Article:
Monday, August 16, 2010

The Yellow Dress, Part 2: Constructing the Outer Bodice

Well, I have made loads on progress on my yellow dress! I promised you lots of construction posts on this one, so let's get right into it. I'm constructing the dress in this order: 1. the outer dress (fashion fabric and underlining), 2. the inner dress (lining and boning), and 3. hand finishing. Missed my earlier posts on this project? See the planning post, muslin, and underlining post.

The first thing to do on the outer bodice was to stitch all the darts. Then, I pleated the folds of the outer bust piece (the one that has the petal-like pleats). Sharon, my teacher, suggested that I handstitch lengths of silk ribbon into the folds to give them body. Here's what that looks like:

It turned out, though, that the silk ribbon wasn't enough to keep the folds from buckling and looking rumply. So later in the construction process, I added pieces of rigeline (a flexible sew-in boning). Rigeline has a nice curve to it (from being wound into coils at the store) so it was perfect to create that "crumb catcher" effect I was going for on the bust. I had to cover the ends of the rigeline with fabric to keep them from poking through the dress (I had that happen with a store-bought dress; it was quite painful!).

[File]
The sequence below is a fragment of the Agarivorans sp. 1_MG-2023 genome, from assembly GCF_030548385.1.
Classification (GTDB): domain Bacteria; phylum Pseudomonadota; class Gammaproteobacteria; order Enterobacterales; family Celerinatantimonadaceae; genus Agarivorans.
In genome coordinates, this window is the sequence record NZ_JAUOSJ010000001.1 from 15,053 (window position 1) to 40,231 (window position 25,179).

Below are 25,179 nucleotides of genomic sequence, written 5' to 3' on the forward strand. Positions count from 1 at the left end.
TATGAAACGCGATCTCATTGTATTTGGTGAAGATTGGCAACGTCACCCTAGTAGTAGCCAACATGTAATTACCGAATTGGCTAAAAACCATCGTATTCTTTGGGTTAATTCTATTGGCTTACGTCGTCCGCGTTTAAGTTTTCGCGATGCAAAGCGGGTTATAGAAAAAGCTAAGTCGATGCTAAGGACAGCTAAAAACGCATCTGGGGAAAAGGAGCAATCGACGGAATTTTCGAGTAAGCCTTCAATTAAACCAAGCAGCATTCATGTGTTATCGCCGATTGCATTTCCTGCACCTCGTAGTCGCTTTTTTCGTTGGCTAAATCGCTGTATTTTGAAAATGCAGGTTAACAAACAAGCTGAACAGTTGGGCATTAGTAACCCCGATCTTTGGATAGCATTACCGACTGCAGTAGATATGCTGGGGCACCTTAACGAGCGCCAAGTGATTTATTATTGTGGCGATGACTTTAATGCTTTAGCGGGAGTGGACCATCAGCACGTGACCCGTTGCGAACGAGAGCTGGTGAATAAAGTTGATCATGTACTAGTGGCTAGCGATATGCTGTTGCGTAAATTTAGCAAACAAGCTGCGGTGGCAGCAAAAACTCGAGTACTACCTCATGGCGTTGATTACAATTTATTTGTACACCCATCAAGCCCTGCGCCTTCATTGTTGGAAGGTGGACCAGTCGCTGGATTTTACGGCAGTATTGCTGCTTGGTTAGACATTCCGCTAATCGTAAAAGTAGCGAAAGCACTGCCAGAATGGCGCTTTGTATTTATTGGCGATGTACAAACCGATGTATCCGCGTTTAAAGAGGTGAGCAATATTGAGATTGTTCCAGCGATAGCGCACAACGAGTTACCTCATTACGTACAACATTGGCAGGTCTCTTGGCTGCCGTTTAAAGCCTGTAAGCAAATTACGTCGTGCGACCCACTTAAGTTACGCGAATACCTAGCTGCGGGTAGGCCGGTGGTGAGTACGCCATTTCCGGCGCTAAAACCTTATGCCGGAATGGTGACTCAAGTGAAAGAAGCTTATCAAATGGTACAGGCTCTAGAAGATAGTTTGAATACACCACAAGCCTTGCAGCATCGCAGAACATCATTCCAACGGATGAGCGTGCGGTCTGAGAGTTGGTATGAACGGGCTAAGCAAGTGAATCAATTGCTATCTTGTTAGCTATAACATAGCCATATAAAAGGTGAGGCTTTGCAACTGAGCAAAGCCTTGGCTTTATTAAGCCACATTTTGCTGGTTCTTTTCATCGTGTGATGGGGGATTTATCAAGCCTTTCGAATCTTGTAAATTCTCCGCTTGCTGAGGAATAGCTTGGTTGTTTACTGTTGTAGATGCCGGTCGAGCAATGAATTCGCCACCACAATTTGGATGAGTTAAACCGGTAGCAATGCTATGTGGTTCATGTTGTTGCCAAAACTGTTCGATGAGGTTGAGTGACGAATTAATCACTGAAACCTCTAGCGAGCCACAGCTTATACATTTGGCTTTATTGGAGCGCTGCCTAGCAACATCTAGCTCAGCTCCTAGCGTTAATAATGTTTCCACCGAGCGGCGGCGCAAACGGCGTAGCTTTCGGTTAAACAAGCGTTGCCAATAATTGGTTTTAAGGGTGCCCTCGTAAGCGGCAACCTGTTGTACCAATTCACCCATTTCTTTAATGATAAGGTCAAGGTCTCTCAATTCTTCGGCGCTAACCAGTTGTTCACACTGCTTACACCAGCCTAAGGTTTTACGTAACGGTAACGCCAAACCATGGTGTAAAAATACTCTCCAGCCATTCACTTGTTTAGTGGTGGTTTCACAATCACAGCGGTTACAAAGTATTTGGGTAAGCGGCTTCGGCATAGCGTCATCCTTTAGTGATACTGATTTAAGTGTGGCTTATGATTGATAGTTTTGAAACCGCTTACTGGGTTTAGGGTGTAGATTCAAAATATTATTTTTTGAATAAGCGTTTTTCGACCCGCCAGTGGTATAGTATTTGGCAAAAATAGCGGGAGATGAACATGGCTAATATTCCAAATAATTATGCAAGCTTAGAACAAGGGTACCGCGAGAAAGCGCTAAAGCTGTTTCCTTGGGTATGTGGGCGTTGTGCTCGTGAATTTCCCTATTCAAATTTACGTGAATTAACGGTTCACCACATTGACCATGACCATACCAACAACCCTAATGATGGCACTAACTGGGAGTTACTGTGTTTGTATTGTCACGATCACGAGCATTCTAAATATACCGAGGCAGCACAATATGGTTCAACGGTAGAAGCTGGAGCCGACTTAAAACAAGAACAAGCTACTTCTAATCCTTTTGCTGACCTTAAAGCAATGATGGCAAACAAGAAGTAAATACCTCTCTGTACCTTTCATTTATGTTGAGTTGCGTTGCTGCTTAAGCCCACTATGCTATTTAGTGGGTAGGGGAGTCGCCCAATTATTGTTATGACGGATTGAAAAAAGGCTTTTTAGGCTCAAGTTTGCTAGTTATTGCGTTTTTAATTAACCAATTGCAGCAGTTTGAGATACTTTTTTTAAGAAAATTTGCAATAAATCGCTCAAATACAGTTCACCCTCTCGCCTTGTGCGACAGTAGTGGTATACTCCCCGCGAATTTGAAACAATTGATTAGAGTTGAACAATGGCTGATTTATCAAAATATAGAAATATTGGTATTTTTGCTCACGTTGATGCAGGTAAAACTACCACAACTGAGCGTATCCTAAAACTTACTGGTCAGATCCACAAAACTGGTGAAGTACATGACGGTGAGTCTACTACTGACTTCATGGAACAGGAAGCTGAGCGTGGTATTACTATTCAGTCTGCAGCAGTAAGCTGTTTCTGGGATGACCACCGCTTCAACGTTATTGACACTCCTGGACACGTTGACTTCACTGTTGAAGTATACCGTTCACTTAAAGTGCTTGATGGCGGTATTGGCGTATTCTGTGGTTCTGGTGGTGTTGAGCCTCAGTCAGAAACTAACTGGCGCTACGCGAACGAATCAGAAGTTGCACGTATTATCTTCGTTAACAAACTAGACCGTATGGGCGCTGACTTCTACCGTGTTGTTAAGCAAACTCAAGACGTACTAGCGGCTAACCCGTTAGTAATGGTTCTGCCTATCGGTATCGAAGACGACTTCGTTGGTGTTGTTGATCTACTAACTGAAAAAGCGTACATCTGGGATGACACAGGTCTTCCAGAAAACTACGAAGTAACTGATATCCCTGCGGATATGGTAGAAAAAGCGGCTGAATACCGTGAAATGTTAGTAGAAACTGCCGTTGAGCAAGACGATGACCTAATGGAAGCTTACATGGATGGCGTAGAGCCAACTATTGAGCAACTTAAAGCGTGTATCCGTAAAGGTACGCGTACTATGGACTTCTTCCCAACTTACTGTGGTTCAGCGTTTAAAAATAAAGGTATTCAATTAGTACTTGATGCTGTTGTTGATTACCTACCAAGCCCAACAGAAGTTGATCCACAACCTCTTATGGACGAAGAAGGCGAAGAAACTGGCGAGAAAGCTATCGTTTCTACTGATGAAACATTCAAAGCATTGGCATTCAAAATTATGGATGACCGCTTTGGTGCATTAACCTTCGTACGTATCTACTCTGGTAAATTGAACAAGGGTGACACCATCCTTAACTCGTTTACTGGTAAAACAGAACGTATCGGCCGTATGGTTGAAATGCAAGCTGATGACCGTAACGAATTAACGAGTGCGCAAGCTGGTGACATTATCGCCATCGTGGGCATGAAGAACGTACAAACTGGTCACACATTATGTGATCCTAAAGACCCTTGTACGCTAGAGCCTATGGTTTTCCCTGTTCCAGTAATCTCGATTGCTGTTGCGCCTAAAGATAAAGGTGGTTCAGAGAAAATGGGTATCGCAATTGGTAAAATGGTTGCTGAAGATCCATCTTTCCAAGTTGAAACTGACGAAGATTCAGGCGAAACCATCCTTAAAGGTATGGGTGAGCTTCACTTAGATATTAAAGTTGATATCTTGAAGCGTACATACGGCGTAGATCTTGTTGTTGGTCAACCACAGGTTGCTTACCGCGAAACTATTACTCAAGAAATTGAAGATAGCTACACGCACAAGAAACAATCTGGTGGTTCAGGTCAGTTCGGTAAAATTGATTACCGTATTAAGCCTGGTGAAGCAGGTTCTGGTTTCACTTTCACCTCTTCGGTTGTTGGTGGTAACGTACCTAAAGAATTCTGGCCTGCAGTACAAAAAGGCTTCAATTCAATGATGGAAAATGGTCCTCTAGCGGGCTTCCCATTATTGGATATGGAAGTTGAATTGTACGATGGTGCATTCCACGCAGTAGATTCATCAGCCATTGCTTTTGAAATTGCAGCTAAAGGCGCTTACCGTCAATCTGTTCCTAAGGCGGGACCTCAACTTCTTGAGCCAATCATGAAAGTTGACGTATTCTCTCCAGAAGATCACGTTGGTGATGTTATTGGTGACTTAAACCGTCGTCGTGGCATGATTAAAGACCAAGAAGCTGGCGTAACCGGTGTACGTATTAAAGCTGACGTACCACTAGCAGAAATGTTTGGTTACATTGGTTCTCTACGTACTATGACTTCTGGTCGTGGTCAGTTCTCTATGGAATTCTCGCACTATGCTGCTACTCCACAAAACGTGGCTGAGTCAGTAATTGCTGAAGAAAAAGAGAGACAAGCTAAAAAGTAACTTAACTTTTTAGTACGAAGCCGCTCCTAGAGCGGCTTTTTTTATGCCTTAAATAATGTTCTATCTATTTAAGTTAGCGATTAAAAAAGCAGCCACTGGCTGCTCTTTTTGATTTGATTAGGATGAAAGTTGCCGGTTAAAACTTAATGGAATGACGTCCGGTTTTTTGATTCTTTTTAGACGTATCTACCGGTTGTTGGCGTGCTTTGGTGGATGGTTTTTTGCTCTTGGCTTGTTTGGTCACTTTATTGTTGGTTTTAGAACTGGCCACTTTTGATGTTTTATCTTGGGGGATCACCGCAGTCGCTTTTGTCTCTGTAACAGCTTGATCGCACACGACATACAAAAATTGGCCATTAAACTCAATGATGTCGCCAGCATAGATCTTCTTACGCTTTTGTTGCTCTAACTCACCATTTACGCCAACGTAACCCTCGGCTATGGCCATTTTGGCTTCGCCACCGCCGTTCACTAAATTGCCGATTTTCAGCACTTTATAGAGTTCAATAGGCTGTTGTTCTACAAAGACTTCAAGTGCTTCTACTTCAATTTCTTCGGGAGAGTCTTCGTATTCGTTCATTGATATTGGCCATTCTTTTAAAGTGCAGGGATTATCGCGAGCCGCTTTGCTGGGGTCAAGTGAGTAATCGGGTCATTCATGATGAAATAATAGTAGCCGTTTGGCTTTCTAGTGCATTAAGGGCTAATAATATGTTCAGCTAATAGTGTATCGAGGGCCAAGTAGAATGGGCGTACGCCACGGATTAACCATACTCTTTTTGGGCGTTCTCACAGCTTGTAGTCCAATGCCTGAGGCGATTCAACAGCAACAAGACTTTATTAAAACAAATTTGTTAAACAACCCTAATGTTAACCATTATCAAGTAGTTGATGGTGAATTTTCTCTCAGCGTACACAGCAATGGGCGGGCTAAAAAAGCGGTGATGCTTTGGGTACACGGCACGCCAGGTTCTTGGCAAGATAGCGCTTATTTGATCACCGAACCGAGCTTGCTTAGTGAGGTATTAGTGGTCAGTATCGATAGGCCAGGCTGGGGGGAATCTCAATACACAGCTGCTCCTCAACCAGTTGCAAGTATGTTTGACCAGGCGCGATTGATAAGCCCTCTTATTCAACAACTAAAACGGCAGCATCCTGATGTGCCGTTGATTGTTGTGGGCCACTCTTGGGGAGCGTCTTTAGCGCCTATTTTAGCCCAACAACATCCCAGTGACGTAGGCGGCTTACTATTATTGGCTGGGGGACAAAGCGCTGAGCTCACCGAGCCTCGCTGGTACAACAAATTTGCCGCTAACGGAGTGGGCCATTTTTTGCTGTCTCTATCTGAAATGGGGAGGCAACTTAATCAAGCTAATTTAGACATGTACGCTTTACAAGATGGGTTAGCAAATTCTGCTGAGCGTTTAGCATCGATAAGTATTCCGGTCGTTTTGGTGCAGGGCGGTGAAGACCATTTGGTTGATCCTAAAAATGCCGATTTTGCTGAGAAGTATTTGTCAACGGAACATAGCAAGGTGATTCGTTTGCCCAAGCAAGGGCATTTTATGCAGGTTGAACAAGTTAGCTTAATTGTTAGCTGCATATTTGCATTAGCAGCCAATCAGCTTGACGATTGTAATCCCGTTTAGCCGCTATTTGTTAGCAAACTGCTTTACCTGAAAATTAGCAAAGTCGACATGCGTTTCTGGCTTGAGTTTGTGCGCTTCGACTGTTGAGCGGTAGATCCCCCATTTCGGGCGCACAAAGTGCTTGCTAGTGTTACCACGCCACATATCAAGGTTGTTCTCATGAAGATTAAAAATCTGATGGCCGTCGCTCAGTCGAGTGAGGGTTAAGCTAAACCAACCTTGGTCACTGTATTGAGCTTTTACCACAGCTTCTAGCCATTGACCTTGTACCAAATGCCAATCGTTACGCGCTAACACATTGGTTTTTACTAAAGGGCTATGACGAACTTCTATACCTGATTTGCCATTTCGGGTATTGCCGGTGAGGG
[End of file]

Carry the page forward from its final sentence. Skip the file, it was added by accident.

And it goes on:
I inserted the rigeline pieces under the top pleats and then stitched it in by hand. (A thimble is a must if you ever need to do this!) Here's what it ended up looking like:

But back to the construction. I hand basted the pleated bust pieces to the under-bust pieces.

I hand-basted, and then machine-stitched, the center seam of the upper bust. (You can see here how the pleats were looking rumply before I put the rigeline in.)

Then I stitched the midriff and back pieces.

Now for the complicated stuff: twill tape and bra cups! Twill tape is a woven cotton tape that helps to keep the upper edge of the bust close to the chest, rather than gaping. I bought 1/4" white twill tape. It needs to be applied in the seam allowance so that the edge of the tape fits perfectly into the fold of the upper bodice seam. So here's the upper bodice seam allowance. I had already applied a row of stay stitching right onto the seam line, around the entire upper bodice - front and back. Next, I put in a line of machine basting right above it, to make slight gathers - but only on the front. Hopefully my little blue and purple arrows will help you out here!